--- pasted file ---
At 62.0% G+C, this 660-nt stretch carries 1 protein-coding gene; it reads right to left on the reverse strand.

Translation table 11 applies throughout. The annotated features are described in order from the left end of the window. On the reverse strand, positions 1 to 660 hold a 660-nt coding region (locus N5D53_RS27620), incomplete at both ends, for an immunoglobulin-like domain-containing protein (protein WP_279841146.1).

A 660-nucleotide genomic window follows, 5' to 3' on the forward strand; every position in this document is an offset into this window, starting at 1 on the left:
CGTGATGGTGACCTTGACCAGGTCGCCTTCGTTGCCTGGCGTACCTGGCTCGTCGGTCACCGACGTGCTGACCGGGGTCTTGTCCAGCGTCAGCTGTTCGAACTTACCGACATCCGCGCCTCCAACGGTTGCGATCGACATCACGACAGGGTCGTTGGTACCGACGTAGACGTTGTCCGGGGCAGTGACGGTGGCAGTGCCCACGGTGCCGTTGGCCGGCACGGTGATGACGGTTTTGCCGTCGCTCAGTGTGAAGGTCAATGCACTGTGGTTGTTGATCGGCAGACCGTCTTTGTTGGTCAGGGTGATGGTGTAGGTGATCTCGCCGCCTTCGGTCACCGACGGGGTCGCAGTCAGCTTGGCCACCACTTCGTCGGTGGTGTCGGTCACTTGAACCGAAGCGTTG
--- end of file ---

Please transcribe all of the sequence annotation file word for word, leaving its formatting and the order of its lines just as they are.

At 62.0% G+C, this 660-nt stretch carries 1 protein-coding gene; it reads right to left on the reverse strand.

Translation table 11 applies throughout. The annotated features are described in order from the left end of the window. On the reverse strand, positions 1 to 660 hold a 660-nt coding region (locus N5D53_RS27620), incomplete at both ends, for an immunoglobulin-like domain-containing protein (protein WP_279841146.1).

A 660-nucleotide genomic window follows, 5' to 3' on the forward strand; every position in this document is an offset into this window, starting at 1 on the left:
CGTGATGGTGACCTTGACCAGGTCGCCTTCGTTGCCTGGCGTACCTGGCTCGTCGGTCACCGACGTGCTGACCGGGGTCTTGTCCAGCGTCAGCTGTTCGAACTTACCGACATCCGCGCCTCCAACGGTTGCGATCGACATCACGACAGGGTCGTTGGTACCGACGTAGACGTTGTCCGGGGCAGTGACGGTGGCAGTGCCCACGGTGCCGTTGGCCGGCACGGTGATGACGGTTTTGCCGTCGCTCAGTGTGAAGGTCAATGCACTGTGGTTGTTGATCGGCAGACCGTCTTTGTTGGTCAGGGTGATGGTGTAGGTGATCTCGCCGCCTTCGGTCACCGACGGGGTCGCAGTCAGCTTGGCCACCACTTCGTCGGTGGTGTCGGTCACTTGAACCGAAGCGTTG